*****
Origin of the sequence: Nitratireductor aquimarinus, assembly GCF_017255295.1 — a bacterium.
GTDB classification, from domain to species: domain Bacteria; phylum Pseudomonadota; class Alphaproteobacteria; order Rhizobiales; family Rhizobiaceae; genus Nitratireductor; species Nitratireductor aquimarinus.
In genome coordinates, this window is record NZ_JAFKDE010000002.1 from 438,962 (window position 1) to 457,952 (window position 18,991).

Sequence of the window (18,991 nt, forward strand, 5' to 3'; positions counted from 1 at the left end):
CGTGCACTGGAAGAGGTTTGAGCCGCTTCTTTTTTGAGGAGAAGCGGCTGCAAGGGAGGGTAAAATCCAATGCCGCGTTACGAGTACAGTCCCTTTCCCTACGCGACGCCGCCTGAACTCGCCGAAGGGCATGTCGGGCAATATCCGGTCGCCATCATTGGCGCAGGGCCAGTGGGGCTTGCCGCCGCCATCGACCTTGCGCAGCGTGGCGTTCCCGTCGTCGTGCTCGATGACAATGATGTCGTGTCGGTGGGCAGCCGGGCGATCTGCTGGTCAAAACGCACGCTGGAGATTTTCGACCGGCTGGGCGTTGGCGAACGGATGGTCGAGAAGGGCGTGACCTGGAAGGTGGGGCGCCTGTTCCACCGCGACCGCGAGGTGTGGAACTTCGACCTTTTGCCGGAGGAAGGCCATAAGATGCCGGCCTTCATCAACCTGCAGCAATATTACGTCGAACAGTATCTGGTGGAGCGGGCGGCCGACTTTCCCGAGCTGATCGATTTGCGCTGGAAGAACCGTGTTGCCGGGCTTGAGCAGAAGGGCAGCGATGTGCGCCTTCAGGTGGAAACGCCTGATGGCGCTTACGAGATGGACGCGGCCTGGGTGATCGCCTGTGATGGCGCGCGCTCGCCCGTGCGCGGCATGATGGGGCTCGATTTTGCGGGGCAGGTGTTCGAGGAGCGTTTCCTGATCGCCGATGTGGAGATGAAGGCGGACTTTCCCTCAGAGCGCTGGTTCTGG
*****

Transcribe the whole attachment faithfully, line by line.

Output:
Origin of the sequence: Nitratireductor aquimarinus, assembly GCF_017255295.1 — a bacterium.
GTDB classification, from domain to species: domain Bacteria; phylum Pseudomonadota; class Alphaproteobacteria; order Rhizobiales; family Rhizobiaceae; genus Nitratireductor; species Nitratireductor aquimarinus.
In genome coordinates, this window is record NZ_JAFKDE010000002.1 from 438,962 (window position 1) to 457,952 (window position 18,991).

Sequence of the window (18,991 nt, forward strand, 5' to 3'; positions counted from 1 at the left end):
CGTGCACTGGAAGAGGTTTGAGCCGCTTCTTTTTTGAGGAGAAGCGGCTGCAAGGGAGGGTAAAATCCAATGCCGCGTTACGAGTACAGTCCCTTTCCCTACGCGACGCCGCCTGAACTCGCCGAAGGGCATGTCGGGCAATATCCGGTCGCCATCATTGGCGCAGGGCCAGTGGGGCTTGCCGCCGCCATCGACCTTGCGCAGCGTGGCGTTCCCGTCGTCGTGCTCGATGACAATGATGTCGTGTCGGTGGGCAGCCGGGCGATCTGCTGGTCAAAACGCACGCTGGAGATTTTCGACCGGCTGGGCGTTGGCGAACGGATGGTCGAGAAGGGCGTGACCTGGAAGGTGGGGCGCCTGTTCCACCGCGACCGCGAGGTGTGGAACTTCGACCTTTTGCCGGAGGAAGGCCATAAGATGCCGGCCTTCATCAACCTGCAGCAATATTACGTCGAACAGTATCTGGTGGAGCGGGCGGCCGACTTTCCCGAGCTGATCGATTTGCGCTGGAAGAACCGTGTTGCCGGGCTTGAGCAGAAGGGCAGCGATGTGCGCCTTCAGGTGGAAACGCCTGATGGCGCTTACGAGATGGACGCGGCCTGGGTGATCGCCTGTGATGGCGCGCGCTCGCCCGTGCGCGGCATGATGGGGCTCGATTTTGCGGGGCAGGTGTTCGAGGAGCGTTTCCTGATCGCCGATGTGGAGATGAAGGCGGACTTTCCCTCAGAGCGCTGGTTCTGG